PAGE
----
Identification Fees

Mary Barkworth stipoid at CC.USU.EDU
Sat Nov 30 16:19:44 CST 1996

A few months ago, I asked one of the local botanical consultants (private)
whose taxonomic ability I respect how much he would charge for an
identification.  He suggested $30-35.  That would be for vascular plants.
People that can identify mosses are much harder to come by, so $50 per hour
seems perfectly reasonable; in fact, one could argue it is an absolute
bargain if the identifications are critical.

As for whether one can charge: the answer obviously varies from one
institution to another.  As an employee of Agriculture Canada I was told
that I could not charge for any botanical information I provided, ever.  It
would be a conflict of interest or breach of public trust, or both.  I
forget which, but the message was clear.  No personal payment and the
department did not charge for identifications.

U.S. universities create a somewhat different situation, paying many of
their staff (including faculty) members only for 9 months and telling them
to use initiative in obtaining pay for the other three months.  I suspect a
high proportion of people in this category would find it hard to state which
3 months they do not work at all for their employer [there is no provision
for annual leave unless one is on a 12 month contract].  This would mean one
would not not prepare lectures for the coming year, gather material
together, collect plants for use in teaching taxonomy, etc.

It is generally assumed that the 3 months covers the summer, but there is no
reason why it should be taken this way and, so far as I am aware, the
universities could care less.  We can even take consulting leave during the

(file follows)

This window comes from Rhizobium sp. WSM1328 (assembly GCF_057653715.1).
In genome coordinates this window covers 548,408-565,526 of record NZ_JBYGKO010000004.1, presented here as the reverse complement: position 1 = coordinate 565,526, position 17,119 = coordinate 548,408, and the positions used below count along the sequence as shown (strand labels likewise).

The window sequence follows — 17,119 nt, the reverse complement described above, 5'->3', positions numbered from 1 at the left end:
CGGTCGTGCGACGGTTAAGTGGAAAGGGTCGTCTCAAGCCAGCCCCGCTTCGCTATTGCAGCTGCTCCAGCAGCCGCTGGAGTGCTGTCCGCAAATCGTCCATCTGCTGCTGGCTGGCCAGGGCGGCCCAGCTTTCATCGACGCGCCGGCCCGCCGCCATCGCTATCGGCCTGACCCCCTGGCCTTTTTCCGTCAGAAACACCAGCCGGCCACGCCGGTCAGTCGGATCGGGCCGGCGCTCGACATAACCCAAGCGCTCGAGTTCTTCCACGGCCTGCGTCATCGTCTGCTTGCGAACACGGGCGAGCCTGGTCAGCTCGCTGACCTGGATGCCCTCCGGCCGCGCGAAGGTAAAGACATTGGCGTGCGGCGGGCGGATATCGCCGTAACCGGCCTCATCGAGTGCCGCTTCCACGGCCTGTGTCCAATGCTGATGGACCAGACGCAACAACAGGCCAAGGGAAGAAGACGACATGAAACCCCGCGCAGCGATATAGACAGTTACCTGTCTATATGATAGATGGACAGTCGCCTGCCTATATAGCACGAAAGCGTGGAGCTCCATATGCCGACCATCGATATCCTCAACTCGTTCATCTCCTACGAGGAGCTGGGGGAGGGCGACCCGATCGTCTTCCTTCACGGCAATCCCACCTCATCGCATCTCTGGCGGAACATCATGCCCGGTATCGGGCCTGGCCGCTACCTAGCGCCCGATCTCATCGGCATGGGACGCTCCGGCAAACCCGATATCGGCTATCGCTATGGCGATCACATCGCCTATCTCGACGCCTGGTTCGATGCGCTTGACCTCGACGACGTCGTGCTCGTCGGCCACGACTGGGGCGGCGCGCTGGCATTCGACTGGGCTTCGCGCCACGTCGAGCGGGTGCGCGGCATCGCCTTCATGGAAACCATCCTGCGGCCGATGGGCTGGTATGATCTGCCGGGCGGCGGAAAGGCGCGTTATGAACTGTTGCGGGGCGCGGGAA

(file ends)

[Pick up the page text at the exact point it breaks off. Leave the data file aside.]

year, subject to permission from our administrators.  There is a limit to
the number of days one can take, but I think it is what I would consider
generous.  From rumblings during the last few years (extra emphasis on prior
notification etc.), I suspect that legislators are complaining about this
practice, but I was told that without such an option, most universities
could not hope to employ engineers or medical doctors.  In our own
department, environmental health would not be possible if the individuals
were prevented from acting as consultants, our BS graduates in that area
earn more than beginning faculty in soe areas.  Conclusion, in moderation,
it would, in my opinion, be difficult to say no consulting to people
employed for less than 12 months.  I do see a problem for those employed for
12 months, but it really is no different from taking a second job, or
offering a course at one of the off-campus centers - a permitted form of
overload here.

We do have an agreement with the department accountant that money for
services coming in to the herbarium be kept in a separate sub-account, to be
used at the discrection of the director (me at present).  With the current
department head, the system works well.  I check the amount every now and
again; this can be attributed to cynicism or short term memory loss, I
really do not care which.  This would make accepting payment much easier,
because it does not benefit me directly - but I do get to choose whether to
put the money into field work, book purchases, or software or ....  And I do
not pay taxes on the money received.  So, get a cooperative department head
- then keep tabs on the account.

Mary Barkworth
Intermountain Herbarium
Utah State University
Logan, Utah 84322-5305

More information about the Taxacom mailing list